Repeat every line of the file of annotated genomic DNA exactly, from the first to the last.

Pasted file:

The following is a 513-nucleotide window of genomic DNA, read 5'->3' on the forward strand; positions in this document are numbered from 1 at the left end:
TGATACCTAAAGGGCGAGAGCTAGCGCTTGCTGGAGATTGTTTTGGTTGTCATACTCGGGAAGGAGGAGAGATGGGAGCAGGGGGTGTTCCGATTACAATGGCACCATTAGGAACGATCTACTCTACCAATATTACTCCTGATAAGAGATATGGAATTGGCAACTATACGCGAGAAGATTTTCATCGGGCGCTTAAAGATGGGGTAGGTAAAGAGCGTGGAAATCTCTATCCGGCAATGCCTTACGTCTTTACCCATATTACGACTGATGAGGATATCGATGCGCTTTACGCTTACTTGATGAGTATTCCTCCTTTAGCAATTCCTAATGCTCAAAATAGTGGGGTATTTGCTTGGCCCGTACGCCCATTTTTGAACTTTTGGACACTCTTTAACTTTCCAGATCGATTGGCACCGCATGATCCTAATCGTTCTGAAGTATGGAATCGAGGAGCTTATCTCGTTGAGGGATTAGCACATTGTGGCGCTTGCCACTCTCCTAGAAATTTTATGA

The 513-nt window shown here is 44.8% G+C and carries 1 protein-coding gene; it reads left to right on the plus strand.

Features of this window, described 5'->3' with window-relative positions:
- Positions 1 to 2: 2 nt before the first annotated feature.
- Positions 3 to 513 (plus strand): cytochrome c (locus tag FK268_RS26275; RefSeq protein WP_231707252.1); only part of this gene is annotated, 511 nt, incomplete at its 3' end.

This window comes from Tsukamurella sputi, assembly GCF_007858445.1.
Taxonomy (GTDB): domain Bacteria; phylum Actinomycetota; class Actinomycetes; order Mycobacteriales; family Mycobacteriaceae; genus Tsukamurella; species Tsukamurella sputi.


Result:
The following is a 513-nucleotide window of genomic DNA, read 5'->3' on the forward strand; positions in this document are numbered from 1 at the left end:
TGATACCTAAAGGGCGAGAGCTAGCGCTTGCTGGAGATTGTTTTGGTTGTCATACTCGGGAAGGAGGAGAGATGGGAGCAGGGGGTGTTCCGATTACAATGGCACCATTAGGAACGATCTACTCTACCAATATTACTCCTGATAAGAGATATGGAATTGGCAACTATACGCGAGAAGATTTTCATCGGGCGCTTAAAGATGGGGTAGGTAAAGAGCGTGGAAATCTCTATCCGGCAATGCCTTACGTCTTTACCCATATTACGACTGATGAGGATATCGATGCGCTTTACGCTTACTTGATGAGTATTCCTCCTTTAGCAATTCCTAATGCTCAAAATAGTGGGGTATTTGCTTGGCCCGTACGCCCATTTTTGAACTTTTGGACACTCTTTAACTTTCCAGATCGATTGGCACCGCATGATCCTAATCGTTCTGAAGTATGGAATCGAGGAGCTTATCTCGTTGAGGGATTAGCACATTGTGGCGCTTGCCACTCTCCTAGAAATTTTATGA

The 513-nt window shown here is 44.8% G+C and carries 1 protein-coding gene; it reads left to right on the plus strand.

Features of this window, described 5'->3' with window-relative positions:
- Positions 1 to 2: 2 nt before the first annotated feature.
- Positions 3 to 513 (plus strand): cytochrome c (locus tag FK268_RS26275; RefSeq protein WP_231707252.1); only part of this gene is annotated, 511 nt, incomplete at its 3' end.

This window comes from Tsukamurella sputi, assembly GCF_007858445.1.
Taxonomy (GTDB): domain Bacteria; phylum Actinomycetota; class Actinomycetes; order Mycobacteriales; family Mycobacteriaceae; genus Tsukamurella; species Tsukamurella sputi.